Dortmund star giving hope to learners from needy families

Friday, January 22nd, 2021 00:00 |
Miche Bora Primary School in Kisauni sub-county in Mombasa county. A Mustard Seed project which Jude Bellingham is involved in. Photo/PD/Bonface Msangi

Barry Silah @obel_barry

It is said education is the path to success and that line holds true for some needy students in Mombasa, who have got relief after   a 17-year old English soccer player got involved in an important project.

Jude Bellingham of Borussia Dortmund, is not your everyday teenager. According to a report published in the Daily Mail, a leading UK publication, the midfielder through a foundation has built classrooms at a school in Mgongeni,  Mombasa county to cater for 275 students. 

The charity organisation reported that the learners at Miche Bora nursery and primary school, who were recently on a long holiday, got a feel of the new classrooms.

 Bellingham, who is a Birmingham native got involved with the Mustard Seed project in Mombasa; a charity that caters for the underprivileged children.

Transformed lives

He has also helped purchase royal blue Adidas football kits for youngsters in the Mombasa slums, while he hopes to finish off building a brand-new classroom for the local school. 

According to the Daily Mail, Rita and Geoff Fowler founded The Mustard Seed Project 11 years ago.

Bellingham is helping in raising funds to help the charity with its ongoing projects in Mombasa, said the reports.

As well as helping in schools, the charity and the midfielder; an England under 21 international has raised money to support the Mgongeni football team, paying travel and league fees. 

Bellingham, of course, went out to kit the community side in Birmingham City’s (his former club) royal blue and white colours. 

In a previous interview with League Football Education, Bellingham said: “I saw a picture and it gave me a great feeling seeing how happy they were and knowing how much it will help them going forward.

The more attention I get from doing good things on the pitch, hopefully that will crossover to the charity, so it’s definitely at the back of my mind as a driving factor for me to keep working hard so that the charity can benefit too.”

The school costs around Sh500,000 a month to run (approximately 3,500 pounds/Sh522,280.15) and the monies from donors including Virgin Money is working wonders for the project. 

According to Rita, the Dortmund youngster is God-send. 

“His father, Mark, works with my daughter and she was talking to him about the charity,” Rita, 73, told Daily Mail in March last year during an interview.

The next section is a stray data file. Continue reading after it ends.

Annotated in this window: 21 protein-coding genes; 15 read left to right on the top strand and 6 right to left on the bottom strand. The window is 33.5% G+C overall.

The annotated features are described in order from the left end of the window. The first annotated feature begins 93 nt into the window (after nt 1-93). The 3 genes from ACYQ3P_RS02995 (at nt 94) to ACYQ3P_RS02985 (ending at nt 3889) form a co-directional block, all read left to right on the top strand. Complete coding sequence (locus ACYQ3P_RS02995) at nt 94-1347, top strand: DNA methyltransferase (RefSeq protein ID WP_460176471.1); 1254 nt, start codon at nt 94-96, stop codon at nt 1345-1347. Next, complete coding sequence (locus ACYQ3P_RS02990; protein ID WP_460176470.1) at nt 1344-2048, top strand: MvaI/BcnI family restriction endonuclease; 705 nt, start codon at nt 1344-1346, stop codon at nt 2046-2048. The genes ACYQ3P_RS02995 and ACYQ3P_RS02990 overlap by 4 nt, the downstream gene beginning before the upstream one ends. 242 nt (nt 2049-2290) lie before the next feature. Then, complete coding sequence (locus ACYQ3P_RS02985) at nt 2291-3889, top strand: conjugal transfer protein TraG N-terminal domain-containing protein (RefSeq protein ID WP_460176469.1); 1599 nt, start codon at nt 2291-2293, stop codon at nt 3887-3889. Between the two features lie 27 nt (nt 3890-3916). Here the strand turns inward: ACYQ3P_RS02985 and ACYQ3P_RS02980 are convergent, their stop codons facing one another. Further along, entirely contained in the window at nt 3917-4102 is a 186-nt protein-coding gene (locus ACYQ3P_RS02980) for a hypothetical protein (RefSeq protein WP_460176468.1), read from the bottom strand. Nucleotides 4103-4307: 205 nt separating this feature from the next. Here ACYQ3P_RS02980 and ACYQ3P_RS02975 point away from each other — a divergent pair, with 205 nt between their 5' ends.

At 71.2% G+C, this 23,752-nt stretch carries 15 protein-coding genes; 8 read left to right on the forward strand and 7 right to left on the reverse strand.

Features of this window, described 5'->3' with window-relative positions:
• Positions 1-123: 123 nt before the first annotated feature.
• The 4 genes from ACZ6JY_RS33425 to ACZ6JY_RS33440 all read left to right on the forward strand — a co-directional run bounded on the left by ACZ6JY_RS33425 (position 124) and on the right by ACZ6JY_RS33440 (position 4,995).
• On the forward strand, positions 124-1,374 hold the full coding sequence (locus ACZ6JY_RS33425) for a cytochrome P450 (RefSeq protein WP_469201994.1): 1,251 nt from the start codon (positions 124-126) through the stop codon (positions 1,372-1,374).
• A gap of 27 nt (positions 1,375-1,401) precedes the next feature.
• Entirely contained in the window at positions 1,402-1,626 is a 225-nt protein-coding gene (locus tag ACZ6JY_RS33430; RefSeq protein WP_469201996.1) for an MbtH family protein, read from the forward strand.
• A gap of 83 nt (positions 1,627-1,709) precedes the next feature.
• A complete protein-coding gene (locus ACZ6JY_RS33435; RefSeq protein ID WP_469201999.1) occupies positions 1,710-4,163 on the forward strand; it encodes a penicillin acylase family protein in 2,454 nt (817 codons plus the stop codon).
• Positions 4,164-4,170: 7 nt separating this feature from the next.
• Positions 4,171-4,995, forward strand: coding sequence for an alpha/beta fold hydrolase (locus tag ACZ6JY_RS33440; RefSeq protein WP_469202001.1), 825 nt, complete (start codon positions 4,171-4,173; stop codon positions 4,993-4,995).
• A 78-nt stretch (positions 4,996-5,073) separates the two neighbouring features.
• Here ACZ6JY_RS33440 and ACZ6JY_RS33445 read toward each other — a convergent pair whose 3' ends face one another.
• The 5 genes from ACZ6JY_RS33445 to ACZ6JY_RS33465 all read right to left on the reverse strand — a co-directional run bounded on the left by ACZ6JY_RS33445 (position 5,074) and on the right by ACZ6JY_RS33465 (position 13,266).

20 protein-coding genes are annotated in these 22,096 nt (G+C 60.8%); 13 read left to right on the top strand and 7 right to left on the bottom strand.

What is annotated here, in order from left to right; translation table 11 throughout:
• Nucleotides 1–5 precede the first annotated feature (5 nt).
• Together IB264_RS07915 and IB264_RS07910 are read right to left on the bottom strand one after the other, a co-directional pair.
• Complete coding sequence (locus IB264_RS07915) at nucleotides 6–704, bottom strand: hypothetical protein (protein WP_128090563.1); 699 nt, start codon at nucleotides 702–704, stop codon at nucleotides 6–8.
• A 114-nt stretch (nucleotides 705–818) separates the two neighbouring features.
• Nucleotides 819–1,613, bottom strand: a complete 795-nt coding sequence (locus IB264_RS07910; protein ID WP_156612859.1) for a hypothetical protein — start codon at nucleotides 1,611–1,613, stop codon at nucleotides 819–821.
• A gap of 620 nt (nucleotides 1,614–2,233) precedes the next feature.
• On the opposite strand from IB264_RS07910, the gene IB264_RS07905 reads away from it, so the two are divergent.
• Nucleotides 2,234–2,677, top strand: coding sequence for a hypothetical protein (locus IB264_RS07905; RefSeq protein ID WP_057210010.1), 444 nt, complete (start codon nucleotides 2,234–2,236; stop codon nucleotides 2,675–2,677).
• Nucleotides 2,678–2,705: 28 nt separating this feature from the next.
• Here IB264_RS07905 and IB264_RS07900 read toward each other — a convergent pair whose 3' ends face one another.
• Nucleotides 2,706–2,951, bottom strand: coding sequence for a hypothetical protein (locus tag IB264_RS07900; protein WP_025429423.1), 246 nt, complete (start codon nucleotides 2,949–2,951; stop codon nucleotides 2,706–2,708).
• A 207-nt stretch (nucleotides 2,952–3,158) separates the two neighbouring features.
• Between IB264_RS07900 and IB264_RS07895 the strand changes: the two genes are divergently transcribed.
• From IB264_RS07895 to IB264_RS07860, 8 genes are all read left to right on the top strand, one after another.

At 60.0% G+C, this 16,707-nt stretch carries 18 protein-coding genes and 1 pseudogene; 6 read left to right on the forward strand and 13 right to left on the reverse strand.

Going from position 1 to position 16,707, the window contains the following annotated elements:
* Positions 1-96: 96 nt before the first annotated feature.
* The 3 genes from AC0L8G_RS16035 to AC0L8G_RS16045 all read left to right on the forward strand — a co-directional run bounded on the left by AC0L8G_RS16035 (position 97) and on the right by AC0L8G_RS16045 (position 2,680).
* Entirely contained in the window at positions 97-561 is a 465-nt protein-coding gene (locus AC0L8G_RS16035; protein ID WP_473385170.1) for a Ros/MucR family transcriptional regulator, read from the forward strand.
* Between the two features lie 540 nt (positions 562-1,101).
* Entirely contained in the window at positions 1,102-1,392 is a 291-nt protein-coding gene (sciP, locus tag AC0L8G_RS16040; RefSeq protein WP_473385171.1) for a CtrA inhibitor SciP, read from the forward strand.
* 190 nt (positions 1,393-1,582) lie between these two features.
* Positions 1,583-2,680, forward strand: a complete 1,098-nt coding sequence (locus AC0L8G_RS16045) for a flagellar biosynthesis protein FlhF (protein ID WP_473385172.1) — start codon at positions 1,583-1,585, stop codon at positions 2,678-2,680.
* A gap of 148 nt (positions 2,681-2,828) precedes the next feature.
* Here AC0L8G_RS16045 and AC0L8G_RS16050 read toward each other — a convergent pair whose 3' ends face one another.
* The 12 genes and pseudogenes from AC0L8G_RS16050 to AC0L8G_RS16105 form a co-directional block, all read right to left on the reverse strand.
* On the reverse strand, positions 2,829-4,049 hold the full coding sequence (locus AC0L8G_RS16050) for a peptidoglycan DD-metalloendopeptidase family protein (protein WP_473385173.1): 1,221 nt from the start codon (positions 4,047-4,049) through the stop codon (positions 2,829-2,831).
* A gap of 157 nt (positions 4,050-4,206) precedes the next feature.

“Mark mentioned it to Bellingham  and he showed no hesitation wanting to come on board. He is such a lovely guy.

He is so kind and caring and I cannot speak highly enough of him,” added Rita.

Back to Mombasa, the project in Kisauni constituency is attracting a lot of good vibe with the locals.

It has transformed lives in many ways and it is slowly but surely holding ground. A statement from the Mustard Seed Project said that it had finally been completed after seven years.

“The building is finished! The children are back to school. Seven years since the first phase was built!

A huge thank you to everyone who has made this dream a reality. Special thanks to Jude Bellingham for his support completing the final phase. #mombasaschool #judebellinghamfootballer,” said the statement posted on Instagram.

Bellingham who is a former Manchester United target is reportedly happy with the progress thus far.

Kisauni constituency where the project is housed suffers from very low school enrolment rates at 38.4 per cent for primary schools and 11.3 per cent for secondary schools.

Mustard Seed Project is a small UK charity providing quality education in their brand new school, healthcare and a feeding programme to 300 poor African children in Mombasa county. 

Due to effects of Covid-19 pandemic, funding became a problem for the founders but they hardly gave up. 

“The children are now all in this building. There are still a few things to do which are of course so much more difficult now that the children are back.

Covid-19 was a catastrophe of course but it did mean that the builders could get on with work in the school and final touches are taking much longer.

We are just so excited and disappointed that we cannot go out to Kenya to see it. Roll on the vaccinations,” the publication reported.

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